The reality is, if you are dealing with greasy hair you’ve probably felt frustrated because of it at some point. Because oily hair is basically caused by an oily scalp, it feels heavy and flat. It can also lead to acne around the hairline. And ultimately, it can affect self-confidence.
You’ve probably also tried various remedies that may or may not have worked. However, you can’t skip directly to a solution without first understanding the root of the problem. Keep reading to learn more about what causes oily hair and how a few changes to your haircare habits can lead to better, fresher hair.
Hair can become greasy due to various reasons – some are health related, some haircare related, some even lifestyle related.
When we talk about oily hair, we’re actually talking about an oily scalp caused by excess sebum being produced by the sebaceous glands. Although sebum is necessary for the health of the hair as it prevents it from becoming dry and breaking, an increase in sebum will make the hair look oily and even lead to dandruff.
The hair can become oily due to hormonal changes, for example during puberty, pregnancy or when you’re on your period. If the excessive oiliness comes from an underlying health problem (a skin condition for example) there will be other hair-related symptoms, such as itchiness, hair loss or even dryness. It’s always best to speak to a doctor who can treat whatever health concern you might have first, then address the issue cosmetically. Stress can also increase the level of oil produced by the scalp.
Despite contrary belief, washing the hair too often can actually make your hair oilier as it can increase sebum levels. It’s easy to fall into a cycle where you keep washing your hair more and more often, perhaps even daily, because it’s greasy. But washing it too much will strip the scalp and the hair of moisturising elements, and so the sebum glands will feel the need to over-compensate.
We know it’s hard, but try to go a day or two without washing your hair as it might require some life planning around your washing schedule. There are “hacks” you can try to do this: using dry shampoo, putting your hair in a bun or wearing a hat. Just bear with it – an oily scalp doesn’t disappear overnight.
If you do have to wash your hair daily, choose gentle washing products with a scalp-compatible pH. Our range of sulphate free shampoos are formulated with conditioning ingredients that care for the hair whilst cleansing it.
Not using the right shampoo for your hair can also lead to an oily scalp. For example, using shampoos formulated with oils or other rich ingredients might weigh down the root area and will intensify that oily hair feeling. Instead, choose shampoos with purifying ingredients and less conditioning benefits. Our No Plastic Shampoo Bar contains red clay, a natural ingredient known to be beneficial for purification.
How you shampoo your hair also matters. If you have oily hair, it’s important to focus on cleansing the scalp properly, as that is where the sebum sits. Apply the shampoo on the scalp and massage it gently while lathering. If you’re using a shampoo bar you can rub the bar directly on your scalp. The lengths and ends don’t need that much shampooing – you can just cleanse with the lather.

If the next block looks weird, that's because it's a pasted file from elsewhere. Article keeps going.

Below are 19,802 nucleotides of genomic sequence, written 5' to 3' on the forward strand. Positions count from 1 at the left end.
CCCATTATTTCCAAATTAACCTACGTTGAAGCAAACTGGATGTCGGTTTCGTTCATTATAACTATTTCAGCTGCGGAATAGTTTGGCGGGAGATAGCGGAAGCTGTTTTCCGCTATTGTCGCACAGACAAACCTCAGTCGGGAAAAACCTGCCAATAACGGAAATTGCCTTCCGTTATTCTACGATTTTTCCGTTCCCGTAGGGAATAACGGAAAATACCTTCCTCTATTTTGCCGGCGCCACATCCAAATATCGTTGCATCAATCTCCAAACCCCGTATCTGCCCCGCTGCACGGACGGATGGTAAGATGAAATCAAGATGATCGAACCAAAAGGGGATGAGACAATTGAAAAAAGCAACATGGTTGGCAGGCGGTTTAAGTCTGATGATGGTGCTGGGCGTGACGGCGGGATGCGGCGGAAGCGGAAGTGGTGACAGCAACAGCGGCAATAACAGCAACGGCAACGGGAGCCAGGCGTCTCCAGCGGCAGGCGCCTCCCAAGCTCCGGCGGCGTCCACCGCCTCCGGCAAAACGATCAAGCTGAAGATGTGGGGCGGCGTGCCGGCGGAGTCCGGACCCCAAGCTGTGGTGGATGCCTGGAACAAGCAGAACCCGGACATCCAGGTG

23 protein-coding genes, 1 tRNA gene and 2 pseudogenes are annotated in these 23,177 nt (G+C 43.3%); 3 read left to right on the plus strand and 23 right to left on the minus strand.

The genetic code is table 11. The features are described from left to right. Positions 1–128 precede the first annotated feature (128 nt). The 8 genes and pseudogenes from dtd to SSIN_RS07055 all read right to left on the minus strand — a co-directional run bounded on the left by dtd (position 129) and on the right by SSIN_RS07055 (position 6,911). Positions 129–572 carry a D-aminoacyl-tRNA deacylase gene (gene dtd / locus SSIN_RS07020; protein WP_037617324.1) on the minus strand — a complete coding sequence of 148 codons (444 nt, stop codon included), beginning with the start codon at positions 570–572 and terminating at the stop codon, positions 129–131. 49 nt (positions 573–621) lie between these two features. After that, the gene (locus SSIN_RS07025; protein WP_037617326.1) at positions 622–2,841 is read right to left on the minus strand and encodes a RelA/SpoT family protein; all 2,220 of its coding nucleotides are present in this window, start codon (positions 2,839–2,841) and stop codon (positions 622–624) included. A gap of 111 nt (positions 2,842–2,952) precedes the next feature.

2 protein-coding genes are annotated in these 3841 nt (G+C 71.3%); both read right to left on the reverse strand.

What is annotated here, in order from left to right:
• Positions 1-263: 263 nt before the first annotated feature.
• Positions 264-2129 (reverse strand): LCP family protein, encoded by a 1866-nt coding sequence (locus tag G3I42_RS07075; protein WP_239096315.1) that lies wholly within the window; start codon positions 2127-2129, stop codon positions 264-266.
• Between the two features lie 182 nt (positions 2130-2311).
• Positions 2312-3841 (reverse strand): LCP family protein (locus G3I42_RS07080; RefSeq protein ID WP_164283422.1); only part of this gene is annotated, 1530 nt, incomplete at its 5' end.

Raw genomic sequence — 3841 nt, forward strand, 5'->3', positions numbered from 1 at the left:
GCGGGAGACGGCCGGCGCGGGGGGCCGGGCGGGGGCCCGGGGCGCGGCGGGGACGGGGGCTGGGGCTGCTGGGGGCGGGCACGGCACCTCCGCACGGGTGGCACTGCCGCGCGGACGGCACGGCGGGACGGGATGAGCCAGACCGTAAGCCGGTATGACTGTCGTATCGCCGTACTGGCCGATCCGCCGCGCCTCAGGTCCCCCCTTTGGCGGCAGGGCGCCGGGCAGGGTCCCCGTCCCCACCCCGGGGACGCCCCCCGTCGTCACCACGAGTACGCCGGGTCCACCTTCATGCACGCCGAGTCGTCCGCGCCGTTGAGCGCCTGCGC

You can also lather the hair twice if it’s oily. The first wash will remove most of the sebum and dirt and you can use a little amount of product. Rinse and repeat, only this time massage the shampoo in properly and enjoy the bubbles – during the second lathering shampoos foam more because the hair is cleaner. This will remove the rest of the impurities.
Applying too much conditioner can also lead to oily hair. In fact, the root area is normally healthy and it doesn’t need any conditioning. So if you are dealing with greasy hair, apply conditioner or hair masks only on the lengths and ends. This will keep the root area lighter and more volumised, with less sebum from the scalp “travelling” towards the hair lengths. Side note: this is why hair gets oily quicker when you straighten it. It’s laying too close to the roots area.
If your hair tends to go oily, be gentle with your scalp and careful with the blow dryer’s heat. Your hair does benefit from blow drying more volume into roots because less sebum will travel down to your lengths, but avoid using maximum heat on the scalp. Heat can stimulate the sebum glands so when possible, let your hair air dry. Also try to reduce the water temperature slightly when washing your hair.
Styling products can also be a culprit so, where possible, reduce the amount of mousses or gels you use. Try to resist the temptation of using products that make the hair “shiny” because they usually contain oil or other smoothening ingredients– which is what you want to avoid.
Avoid touching hair too much during the day, as hands often have oil in them and it transfers into hair!
Your diet can also play a part in having an oily scalp. Avoiding oily foods and refined sugars might help, as well as eating foods rich in B and E vitamins. Vitamin B is known to help regulate sebum production so boost up your intake of beans or leafy green vegetables.
We know that having oily hair can be frustrating at times but with just a bit of care and patience, you’re situation will improve. For more advice on various natural hair concerns, go to our blog. Discover our range of products designed following a minimalist formula for high performance.